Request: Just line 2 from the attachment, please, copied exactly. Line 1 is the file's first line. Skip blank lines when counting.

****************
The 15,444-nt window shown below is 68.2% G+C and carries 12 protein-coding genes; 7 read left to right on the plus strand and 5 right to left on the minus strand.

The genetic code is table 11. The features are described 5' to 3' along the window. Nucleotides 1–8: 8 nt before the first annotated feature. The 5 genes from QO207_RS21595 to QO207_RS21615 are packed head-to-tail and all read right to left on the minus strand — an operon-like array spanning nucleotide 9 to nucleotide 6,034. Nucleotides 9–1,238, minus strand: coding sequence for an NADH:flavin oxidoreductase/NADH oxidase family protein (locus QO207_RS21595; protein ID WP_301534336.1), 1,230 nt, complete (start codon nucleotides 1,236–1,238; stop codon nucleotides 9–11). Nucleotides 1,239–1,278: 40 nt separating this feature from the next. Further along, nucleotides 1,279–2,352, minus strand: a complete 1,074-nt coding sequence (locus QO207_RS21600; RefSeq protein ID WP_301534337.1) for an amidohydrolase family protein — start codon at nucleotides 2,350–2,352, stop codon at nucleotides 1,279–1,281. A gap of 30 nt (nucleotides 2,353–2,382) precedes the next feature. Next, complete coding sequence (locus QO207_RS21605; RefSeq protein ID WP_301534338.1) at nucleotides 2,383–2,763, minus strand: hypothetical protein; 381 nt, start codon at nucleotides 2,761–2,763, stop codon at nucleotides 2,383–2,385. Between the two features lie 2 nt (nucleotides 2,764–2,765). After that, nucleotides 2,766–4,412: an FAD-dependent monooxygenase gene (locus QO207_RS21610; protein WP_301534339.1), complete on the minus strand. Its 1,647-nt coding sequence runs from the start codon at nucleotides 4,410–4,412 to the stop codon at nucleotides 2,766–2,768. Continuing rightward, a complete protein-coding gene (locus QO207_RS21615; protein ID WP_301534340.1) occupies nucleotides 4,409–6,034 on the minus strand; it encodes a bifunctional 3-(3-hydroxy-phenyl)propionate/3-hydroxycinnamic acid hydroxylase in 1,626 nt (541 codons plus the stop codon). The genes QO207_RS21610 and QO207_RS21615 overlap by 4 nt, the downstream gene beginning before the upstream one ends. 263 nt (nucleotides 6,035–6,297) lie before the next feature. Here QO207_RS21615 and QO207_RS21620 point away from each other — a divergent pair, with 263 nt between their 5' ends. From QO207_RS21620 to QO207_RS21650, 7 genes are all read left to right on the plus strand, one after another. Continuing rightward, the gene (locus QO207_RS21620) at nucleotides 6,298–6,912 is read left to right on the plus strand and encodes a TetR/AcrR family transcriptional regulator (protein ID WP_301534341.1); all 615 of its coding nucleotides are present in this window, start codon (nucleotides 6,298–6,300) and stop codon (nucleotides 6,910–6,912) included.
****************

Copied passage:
The genetic code is table 11. The features are described 5' to 3' along the window. Nucleotides 1–8: 8 nt before the first annotated feature. The 5 genes from QO207_RS21595 to QO207_RS21615 are packed head-to-tail and all read right to left on the minus strand — an operon-like array spanning nucleotide 9 to nucleotide 6,034. Nucleotides 9–1,238, minus strand: coding sequence for an NADH:flavin oxidoreductase/NADH oxidase family protein (locus QO207_RS21595; protein ID WP_301534336.1), 1,230 nt, complete (start codon nucleotides 1,236–1,238; stop codon nucleotides 9–11). Nucleotides 1,239–1,278: 40 nt separating this feature from the next. Further along, nucleotides 1,279–2,352, minus strand: a complete 1,074-nt coding sequence (locus QO207_RS21600; RefSeq protein ID WP_301534337.1) for an amidohydrolase family protein — start codon at nucleotides 2,350–2,352, stop codon at nucleotides 1,279–1,281. A gap of 30 nt (nucleotides 2,353–2,382) precedes the next feature. Next, complete coding sequence (locus QO207_RS21605; RefSeq protein ID WP_301534338.1) at nucleotides 2,383–2,763, minus strand: hypothetical protein; 381 nt, start codon at nucleotides 2,761–2,763, stop codon at nucleotides 2,383–2,385. Between the two features lie 2 nt (nucleotides 2,764–2,765). After that, nucleotides 2,766–4,412: an FAD-dependent monooxygenase gene (locus QO207_RS21610; protein WP_301534339.1), complete on the minus strand. Its 1,647-nt coding sequence runs from the start codon at nucleotides 4,410–4,412 to the stop codon at nucleotides 2,766–2,768. Continuing rightward, a complete protein-coding gene (locus QO207_RS21615; protein ID WP_301534340.1) occupies nucleotides 4,409–6,034 on the minus strand; it encodes a bifunctional 3-(3-hydroxy-phenyl)propionate/3-hydroxycinnamic acid hydroxylase in 1,626 nt (541 codons plus the stop codon). The genes QO207_RS21610 and QO207_RS21615 overlap by 4 nt, the downstream gene beginning before the upstream one ends. 263 nt (nucleotides 6,035–6,297) lie before the next feature. Here QO207_RS21615 and QO207_RS21620 point away from each other — a divergent pair, with 263 nt between their 5' ends. From QO207_RS21620 to QO207_RS21650, 7 genes are all read left to right on the plus strand, one after another. Continuing rightward, the gene (locus QO207_RS21620) at nucleotides 6,298–6,912 is read left to right on the plus strand and encodes a TetR/AcrR family transcriptional regulator (protein ID WP_301534341.1); all 615 of its coding nucleotides are present in this window, start codon (nucleotides 6,298–6,300) and stop codon (nucleotides 6,910–6,912) included.